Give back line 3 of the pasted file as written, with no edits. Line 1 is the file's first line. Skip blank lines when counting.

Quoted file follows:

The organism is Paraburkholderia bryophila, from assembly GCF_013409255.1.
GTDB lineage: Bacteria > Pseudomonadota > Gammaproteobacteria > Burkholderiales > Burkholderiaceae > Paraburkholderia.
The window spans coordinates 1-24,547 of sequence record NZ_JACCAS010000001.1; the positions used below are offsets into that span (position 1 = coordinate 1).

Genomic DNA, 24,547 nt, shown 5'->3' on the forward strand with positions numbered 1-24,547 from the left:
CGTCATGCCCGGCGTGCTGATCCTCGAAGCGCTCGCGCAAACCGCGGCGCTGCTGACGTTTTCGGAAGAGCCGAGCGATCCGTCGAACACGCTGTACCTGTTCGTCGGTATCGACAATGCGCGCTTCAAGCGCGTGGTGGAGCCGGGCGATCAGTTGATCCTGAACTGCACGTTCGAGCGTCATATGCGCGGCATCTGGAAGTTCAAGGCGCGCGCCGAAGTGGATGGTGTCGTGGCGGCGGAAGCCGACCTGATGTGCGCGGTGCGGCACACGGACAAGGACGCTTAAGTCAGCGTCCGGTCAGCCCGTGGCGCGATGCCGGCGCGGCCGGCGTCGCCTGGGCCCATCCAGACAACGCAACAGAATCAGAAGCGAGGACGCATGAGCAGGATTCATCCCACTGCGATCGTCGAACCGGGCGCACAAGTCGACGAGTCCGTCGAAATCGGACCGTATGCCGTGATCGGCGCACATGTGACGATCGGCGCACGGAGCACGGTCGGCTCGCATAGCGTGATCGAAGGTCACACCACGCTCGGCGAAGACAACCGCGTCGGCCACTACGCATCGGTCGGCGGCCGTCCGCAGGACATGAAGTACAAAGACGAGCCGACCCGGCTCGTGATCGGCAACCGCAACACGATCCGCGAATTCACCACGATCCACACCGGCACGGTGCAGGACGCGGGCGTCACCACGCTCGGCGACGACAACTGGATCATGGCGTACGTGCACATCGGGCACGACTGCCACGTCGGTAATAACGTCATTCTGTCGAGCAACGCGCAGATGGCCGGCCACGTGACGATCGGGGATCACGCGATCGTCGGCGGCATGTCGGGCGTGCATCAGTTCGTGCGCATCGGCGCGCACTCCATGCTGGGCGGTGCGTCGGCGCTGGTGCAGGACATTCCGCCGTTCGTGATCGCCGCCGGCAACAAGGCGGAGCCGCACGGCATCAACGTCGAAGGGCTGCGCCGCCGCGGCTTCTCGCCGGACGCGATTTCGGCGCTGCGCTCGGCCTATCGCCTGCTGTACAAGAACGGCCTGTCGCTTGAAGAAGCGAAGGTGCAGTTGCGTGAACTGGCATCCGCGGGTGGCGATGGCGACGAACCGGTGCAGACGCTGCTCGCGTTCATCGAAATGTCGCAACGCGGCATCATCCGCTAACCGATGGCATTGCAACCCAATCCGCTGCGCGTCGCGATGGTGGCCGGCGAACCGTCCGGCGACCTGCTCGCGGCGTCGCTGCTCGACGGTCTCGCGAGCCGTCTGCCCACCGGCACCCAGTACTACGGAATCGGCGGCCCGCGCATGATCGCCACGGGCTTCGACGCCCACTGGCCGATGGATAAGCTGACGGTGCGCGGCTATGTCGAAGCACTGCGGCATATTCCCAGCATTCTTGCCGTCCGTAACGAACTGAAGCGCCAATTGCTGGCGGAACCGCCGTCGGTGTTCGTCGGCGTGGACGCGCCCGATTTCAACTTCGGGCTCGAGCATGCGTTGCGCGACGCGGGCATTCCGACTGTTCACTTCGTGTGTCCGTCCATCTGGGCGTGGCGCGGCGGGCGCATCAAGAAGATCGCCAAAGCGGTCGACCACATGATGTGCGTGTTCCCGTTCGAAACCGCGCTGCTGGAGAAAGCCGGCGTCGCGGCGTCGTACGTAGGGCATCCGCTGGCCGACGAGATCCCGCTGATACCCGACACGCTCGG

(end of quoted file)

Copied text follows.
The window spans coordinates 1-24,547 of sequence record NZ_JACCAS010000001.1; the positions used below are offsets into that span (position 1 = coordinate 1).